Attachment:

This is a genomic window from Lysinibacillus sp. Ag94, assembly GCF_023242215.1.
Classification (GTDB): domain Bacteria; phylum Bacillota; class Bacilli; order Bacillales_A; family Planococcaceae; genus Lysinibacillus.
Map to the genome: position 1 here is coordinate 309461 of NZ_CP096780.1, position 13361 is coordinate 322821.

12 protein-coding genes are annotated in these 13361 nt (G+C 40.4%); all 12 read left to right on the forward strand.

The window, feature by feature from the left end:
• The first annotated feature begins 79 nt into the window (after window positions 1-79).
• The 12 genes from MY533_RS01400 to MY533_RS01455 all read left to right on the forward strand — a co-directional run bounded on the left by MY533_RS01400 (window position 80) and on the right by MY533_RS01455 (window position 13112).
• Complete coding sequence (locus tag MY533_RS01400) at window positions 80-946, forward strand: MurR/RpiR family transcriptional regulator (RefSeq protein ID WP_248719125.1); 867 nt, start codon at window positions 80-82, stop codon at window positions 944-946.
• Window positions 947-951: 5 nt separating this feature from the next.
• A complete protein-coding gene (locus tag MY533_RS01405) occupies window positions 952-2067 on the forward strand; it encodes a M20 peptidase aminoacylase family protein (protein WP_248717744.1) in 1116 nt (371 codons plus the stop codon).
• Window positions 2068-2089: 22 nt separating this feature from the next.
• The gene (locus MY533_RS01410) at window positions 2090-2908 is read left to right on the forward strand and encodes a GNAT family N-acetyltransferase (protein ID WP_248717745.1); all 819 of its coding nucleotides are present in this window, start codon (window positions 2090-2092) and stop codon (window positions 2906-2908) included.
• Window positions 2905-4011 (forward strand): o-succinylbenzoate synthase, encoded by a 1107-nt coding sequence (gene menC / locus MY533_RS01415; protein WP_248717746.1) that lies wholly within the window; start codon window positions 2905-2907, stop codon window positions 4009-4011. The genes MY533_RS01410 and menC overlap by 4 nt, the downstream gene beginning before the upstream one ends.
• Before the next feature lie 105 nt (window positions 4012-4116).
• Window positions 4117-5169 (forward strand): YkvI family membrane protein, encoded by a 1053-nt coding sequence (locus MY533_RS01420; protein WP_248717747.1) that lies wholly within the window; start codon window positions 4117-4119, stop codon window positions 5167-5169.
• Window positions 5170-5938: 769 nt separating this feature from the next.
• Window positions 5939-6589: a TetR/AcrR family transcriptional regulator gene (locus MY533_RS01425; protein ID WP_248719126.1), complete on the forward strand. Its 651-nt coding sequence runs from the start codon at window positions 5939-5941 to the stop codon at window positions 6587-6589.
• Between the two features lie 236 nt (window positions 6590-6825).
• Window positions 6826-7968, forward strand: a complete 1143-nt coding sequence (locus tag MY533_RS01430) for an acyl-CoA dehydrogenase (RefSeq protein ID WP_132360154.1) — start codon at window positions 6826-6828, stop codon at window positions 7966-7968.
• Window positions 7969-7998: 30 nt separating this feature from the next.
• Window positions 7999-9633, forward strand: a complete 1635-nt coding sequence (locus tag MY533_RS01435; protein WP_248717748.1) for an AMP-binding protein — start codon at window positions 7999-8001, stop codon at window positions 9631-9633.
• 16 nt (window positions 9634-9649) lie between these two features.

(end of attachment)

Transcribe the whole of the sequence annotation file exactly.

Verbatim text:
This is a genomic window from Lysinibacillus sp. Ag94, assembly GCF_023242215.1.
Classification (GTDB): domain Bacteria; phylum Bacillota; class Bacilli; order Bacillales_A; family Planococcaceae; genus Lysinibacillus.
Map to the genome: position 1 here is coordinate 309461 of NZ_CP096780.1, position 13361 is coordinate 322821.

12 protein-coding genes are annotated in these 13361 nt (G+C 40.4%); all 12 read left to right on the forward strand.

The window, feature by feature from the left end:
• The first annotated feature begins 79 nt into the window (after window positions 1-79).
• The 12 genes from MY533_RS01400 to MY533_RS01455 all read left to right on the forward strand — a co-directional run bounded on the left by MY533_RS01400 (window position 80) and on the right by MY533_RS01455 (window position 13112).
• Complete coding sequence (locus tag MY533_RS01400) at window positions 80-946, forward strand: MurR/RpiR family transcriptional regulator (RefSeq protein ID WP_248719125.1); 867 nt, start codon at window positions 80-82, stop codon at window positions 944-946.
• Window positions 947-951: 5 nt separating this feature from the next.
• A complete protein-coding gene (locus tag MY533_RS01405) occupies window positions 952-2067 on the forward strand; it encodes a M20 peptidase aminoacylase family protein (protein WP_248717744.1) in 1116 nt (371 codons plus the stop codon).
• Window positions 2068-2089: 22 nt separating this feature from the next.
• The gene (locus MY533_RS01410) at window positions 2090-2908 is read left to right on the forward strand and encodes a GNAT family N-acetyltransferase (protein ID WP_248717745.1); all 819 of its coding nucleotides are present in this window, start codon (window positions 2090-2092) and stop codon (window positions 2906-2908) included.
• Window positions 2905-4011 (forward strand): o-succinylbenzoate synthase, encoded by a 1107-nt coding sequence (gene menC / locus MY533_RS01415; protein WP_248717746.1) that lies wholly within the window; start codon window positions 2905-2907, stop codon window positions 4009-4011. The genes MY533_RS01410 and menC overlap by 4 nt, the downstream gene beginning before the upstream one ends.
• Before the next feature lie 105 nt (window positions 4012-4116).
• Window positions 4117-5169 (forward strand): YkvI family membrane protein, encoded by a 1053-nt coding sequence (locus MY533_RS01420; protein WP_248717747.1) that lies wholly within the window; start codon window positions 4117-4119, stop codon window positions 5167-5169.
• Window positions 5170-5938: 769 nt separating this feature from the next.
• Window positions 5939-6589: a TetR/AcrR family transcriptional regulator gene (locus MY533_RS01425; protein ID WP_248719126.1), complete on the forward strand. Its 651-nt coding sequence runs from the start codon at window positions 5939-5941 to the stop codon at window positions 6587-6589.
• Between the two features lie 236 nt (window positions 6590-6825).
• Window positions 6826-7968, forward strand: a complete 1143-nt coding sequence (locus tag MY533_RS01430) for an acyl-CoA dehydrogenase (RefSeq protein ID WP_132360154.1) — start codon at window positions 6826-6828, stop codon at window positions 7966-7968.
• Window positions 7969-7998: 30 nt separating this feature from the next.
• Window positions 7999-9633, forward strand: a complete 1635-nt coding sequence (locus tag MY533_RS01435; protein WP_248717748.1) for an AMP-binding protein — start codon at window positions 7999-8001, stop codon at window positions 9631-9633.
• 16 nt (window positions 9634-9649) lie between these two features.